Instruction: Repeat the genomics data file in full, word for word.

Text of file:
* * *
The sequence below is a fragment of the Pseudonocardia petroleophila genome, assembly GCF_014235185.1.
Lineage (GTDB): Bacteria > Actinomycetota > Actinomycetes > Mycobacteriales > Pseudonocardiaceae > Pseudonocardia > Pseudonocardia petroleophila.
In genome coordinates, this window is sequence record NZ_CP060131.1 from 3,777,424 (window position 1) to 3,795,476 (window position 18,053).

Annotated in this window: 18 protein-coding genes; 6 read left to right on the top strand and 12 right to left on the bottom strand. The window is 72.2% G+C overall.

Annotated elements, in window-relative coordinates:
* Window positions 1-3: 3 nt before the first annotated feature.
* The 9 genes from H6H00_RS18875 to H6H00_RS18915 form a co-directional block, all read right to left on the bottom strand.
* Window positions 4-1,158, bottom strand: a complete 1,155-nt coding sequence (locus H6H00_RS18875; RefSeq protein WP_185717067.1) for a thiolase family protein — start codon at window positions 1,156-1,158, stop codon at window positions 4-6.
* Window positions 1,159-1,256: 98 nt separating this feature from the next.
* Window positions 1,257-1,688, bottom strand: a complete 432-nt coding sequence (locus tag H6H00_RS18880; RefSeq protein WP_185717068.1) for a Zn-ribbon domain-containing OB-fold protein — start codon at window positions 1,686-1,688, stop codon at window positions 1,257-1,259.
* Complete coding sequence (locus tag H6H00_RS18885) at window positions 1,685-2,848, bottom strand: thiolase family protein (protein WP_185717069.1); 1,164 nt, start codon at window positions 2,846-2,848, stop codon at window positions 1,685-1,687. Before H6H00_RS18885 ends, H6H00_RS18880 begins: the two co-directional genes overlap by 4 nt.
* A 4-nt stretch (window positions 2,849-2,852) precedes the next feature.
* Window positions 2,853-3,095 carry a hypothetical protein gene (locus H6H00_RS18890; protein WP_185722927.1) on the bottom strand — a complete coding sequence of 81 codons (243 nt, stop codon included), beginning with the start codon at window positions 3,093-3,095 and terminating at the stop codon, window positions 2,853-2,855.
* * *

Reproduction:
The sequence below is a fragment of the Pseudonocardia petroleophila genome, assembly GCF_014235185.1.
Lineage (GTDB): Bacteria > Actinomycetota > Actinomycetes > Mycobacteriales > Pseudonocardiaceae > Pseudonocardia > Pseudonocardia petroleophila.
In genome coordinates, this window is sequence record NZ_CP060131.1 from 3,777,424 (window position 1) to 3,795,476 (window position 18,053).

Annotated in this window: 18 protein-coding genes; 6 read left to right on the top strand and 12 right to left on the bottom strand. The window is 72.2% G+C overall.

Annotated elements, in window-relative coordinates:
* Window positions 1-3: 3 nt before the first annotated feature.
* The 9 genes from H6H00_RS18875 to H6H00_RS18915 form a co-directional block, all read right to left on the bottom strand.
* Window positions 4-1,158, bottom strand: a complete 1,155-nt coding sequence (locus H6H00_RS18875; RefSeq protein WP_185717067.1) for a thiolase family protein — start codon at window positions 1,156-1,158, stop codon at window positions 4-6.
* Window positions 1,159-1,256: 98 nt separating this feature from the next.
* Window positions 1,257-1,688, bottom strand: a complete 432-nt coding sequence (locus tag H6H00_RS18880; RefSeq protein WP_185717068.1) for a Zn-ribbon domain-containing OB-fold protein — start codon at window positions 1,686-1,688, stop codon at window positions 1,257-1,259.
* Complete coding sequence (locus tag H6H00_RS18885) at window positions 1,685-2,848, bottom strand: thiolase family protein (protein WP_185717069.1); 1,164 nt, start codon at window positions 2,846-2,848, stop codon at window positions 1,685-1,687. Before H6H00_RS18885 ends, H6H00_RS18880 begins: the two co-directional genes overlap by 4 nt.
* A 4-nt stretch (window positions 2,849-2,852) precedes the next feature.
* Window positions 2,853-3,095 carry a hypothetical protein gene (locus H6H00_RS18890; protein WP_185722927.1) on the bottom strand — a complete coding sequence of 81 codons (243 nt, stop codon included), beginning with the start codon at window positions 3,093-3,095 and terminating at the stop codon, window positions 2,853-2,855.